Slaughter threads through the sorrow in the speaker, in the poem, ‘Bazaar’. While the title brings to mind eager hawkers, shoppers and haggling, one cannot forget the animals that dot the landscape – the sand-colored camel, or the innocent lamb. That for some, to open the gates of heaven, charity and prayer are represented by violence. We feel the speaker’s dilemma as to how to come to terms with this ritual.
The class divide is more than apparent in ‘In Rough Hands’. How is it that within a country, there are several other countries that people inhabit by dividing themselves into castes, socio-economic classes, religion? How can this innocent play date with a girl aptly named Kajol, for the kohl in her eyes, turn into a scene if found out, by the ‘smells of petrol and poor people. And how long can this friendship possibly continue when people change, countries change?
In ‘13 fears’, the lump of fear chokes in our throat with each bullet point in this heartbreaking list. Even if the speaker says they are in no particular order, we readers can piece them for ourselves.
There are plenty of references in ‘Elegy for the way home’ to Hindi words which the speaker obviously misses because they don’t cross her tongue any more. Like the cutting sting of mangoes during mango season in May, “aam” meaning mango and common, like how certain rituals were the norm – sitting cross-legged at your parents’ house and sucking on the juices. How “uttar” means North as well as answer. Or “parsaun” means the day before yesterday and the day after tomorrow? How will the children born of mothers who live elsewhere ever appreciate these peculiarities?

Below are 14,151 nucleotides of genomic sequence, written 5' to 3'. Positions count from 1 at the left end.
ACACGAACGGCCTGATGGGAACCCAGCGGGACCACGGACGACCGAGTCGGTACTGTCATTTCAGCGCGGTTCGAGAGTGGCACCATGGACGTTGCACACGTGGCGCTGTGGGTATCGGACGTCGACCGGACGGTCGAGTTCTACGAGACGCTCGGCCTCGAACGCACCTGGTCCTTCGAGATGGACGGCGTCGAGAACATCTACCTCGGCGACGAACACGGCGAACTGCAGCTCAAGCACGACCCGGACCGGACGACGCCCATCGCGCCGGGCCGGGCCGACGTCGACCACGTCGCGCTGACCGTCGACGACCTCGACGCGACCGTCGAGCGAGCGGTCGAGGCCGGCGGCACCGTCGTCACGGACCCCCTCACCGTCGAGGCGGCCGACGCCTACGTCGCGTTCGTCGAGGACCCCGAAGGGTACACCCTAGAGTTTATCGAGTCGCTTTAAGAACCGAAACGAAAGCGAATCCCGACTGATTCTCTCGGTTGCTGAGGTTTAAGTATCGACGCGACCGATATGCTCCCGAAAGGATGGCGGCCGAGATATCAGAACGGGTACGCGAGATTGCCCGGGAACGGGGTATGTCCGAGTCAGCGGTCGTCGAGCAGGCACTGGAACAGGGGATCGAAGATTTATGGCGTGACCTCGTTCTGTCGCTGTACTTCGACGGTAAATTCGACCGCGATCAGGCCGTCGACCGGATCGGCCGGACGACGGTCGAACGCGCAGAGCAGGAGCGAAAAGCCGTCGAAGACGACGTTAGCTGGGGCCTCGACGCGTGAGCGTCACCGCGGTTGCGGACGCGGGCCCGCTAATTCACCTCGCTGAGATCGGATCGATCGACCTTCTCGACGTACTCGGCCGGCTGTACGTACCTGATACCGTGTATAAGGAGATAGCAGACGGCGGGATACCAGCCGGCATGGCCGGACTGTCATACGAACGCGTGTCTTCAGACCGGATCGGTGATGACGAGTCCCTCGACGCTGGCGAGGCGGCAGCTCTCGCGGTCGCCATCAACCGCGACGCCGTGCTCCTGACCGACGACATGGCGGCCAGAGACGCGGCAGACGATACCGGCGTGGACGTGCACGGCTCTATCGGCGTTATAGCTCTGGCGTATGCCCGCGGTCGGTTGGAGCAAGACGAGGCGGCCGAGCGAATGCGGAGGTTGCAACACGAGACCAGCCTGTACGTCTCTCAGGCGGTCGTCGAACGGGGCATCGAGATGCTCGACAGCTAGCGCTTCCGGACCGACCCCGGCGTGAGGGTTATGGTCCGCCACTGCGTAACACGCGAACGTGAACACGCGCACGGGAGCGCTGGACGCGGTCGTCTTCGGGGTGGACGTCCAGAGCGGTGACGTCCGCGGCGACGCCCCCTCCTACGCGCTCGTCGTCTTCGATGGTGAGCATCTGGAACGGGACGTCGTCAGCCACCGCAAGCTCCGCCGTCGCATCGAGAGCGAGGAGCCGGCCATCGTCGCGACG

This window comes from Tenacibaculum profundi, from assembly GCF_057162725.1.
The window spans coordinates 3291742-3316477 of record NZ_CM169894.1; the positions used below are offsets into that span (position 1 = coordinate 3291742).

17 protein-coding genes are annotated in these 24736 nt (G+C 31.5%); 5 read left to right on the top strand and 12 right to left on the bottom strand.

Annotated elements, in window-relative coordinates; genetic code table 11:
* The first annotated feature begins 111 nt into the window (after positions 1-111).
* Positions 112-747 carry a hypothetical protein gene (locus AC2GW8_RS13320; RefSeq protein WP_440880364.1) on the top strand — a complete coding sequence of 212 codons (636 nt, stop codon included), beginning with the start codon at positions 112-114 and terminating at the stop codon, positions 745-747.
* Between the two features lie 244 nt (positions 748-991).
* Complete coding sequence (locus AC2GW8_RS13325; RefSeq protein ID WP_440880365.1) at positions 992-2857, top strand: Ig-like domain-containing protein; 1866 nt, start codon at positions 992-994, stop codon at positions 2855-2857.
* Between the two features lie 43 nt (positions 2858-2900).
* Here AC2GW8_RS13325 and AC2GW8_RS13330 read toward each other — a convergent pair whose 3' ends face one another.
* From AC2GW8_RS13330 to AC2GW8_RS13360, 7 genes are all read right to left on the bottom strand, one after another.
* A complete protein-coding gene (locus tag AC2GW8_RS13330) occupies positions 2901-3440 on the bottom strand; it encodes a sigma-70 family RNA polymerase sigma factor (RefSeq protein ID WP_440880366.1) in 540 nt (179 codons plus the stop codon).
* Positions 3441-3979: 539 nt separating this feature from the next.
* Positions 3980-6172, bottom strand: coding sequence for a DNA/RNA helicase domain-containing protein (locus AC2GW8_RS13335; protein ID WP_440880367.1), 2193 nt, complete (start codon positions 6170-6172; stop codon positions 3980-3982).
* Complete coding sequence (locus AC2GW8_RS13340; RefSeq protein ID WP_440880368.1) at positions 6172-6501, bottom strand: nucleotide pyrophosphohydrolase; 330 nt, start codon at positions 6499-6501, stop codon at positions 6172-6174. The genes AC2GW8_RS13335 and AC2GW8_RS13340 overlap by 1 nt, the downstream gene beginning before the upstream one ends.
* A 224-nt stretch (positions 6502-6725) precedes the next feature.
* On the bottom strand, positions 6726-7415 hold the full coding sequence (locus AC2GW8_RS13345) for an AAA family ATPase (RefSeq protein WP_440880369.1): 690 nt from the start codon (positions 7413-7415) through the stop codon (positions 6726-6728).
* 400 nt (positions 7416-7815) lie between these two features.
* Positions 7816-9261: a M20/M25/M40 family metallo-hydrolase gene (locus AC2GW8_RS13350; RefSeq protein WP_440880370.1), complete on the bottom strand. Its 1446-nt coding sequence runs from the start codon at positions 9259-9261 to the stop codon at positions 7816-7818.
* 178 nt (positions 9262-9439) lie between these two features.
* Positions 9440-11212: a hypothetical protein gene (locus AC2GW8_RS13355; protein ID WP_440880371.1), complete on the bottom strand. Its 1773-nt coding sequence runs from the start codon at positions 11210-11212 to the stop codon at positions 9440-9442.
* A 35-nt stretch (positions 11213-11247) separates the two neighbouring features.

The poet pays a tribute to the triolet describing the sorrow of the women with the ‘unopened wombs’ bringing their desire and despair to the tomb of the Sufi saint, Salim Chishti. In a country where being childless is considered the fault of the woman, this struck me hard. Another social evil is touched upon in the ‘Manifesto for the Indian widow who wishes to live,’ where there are references to so many creatures – birds, insects (cockroaches, praying mantis). The imagery of this poem is stark and marvelous. How in small towns, especially Banaras along the river Ganges, young widows are cast out of society with no possessions, nothing to remind them of their short-lived married life. The poem becomes powerful with its ten-step manifesto style of writing – another salute to the listicle.
There is some levity and room to breathe in ‘At the Nail Salon…’ and ‘In my own skin.’ But the poet whose birdlike mind is forever flying, seeking, bids adieu in ‘The Long Goodbye,’ to a lover, a love, a past, a present, where ‘The river I swallow runs underground you/the rock in the tide-pool I/the moss that cleaves.’ The speaker-wanderer is here, but not really – she needs the atlas to remind her of the places that still exist, but are long gone.
Editor-in-Chief Anu Mahadev is a left brained software engineer- turned right brained creative poet! Originally from India, she is now based out of New Jersey, with her husband and son. She is a recent MFA graduate of Drew University and a prolific writer. Other words to describe her are dreamer, choir singer, social bee, book and movie addict, avid hiker, lifelong learner and traveler. She writes mostly about love, life and the ties that bind us.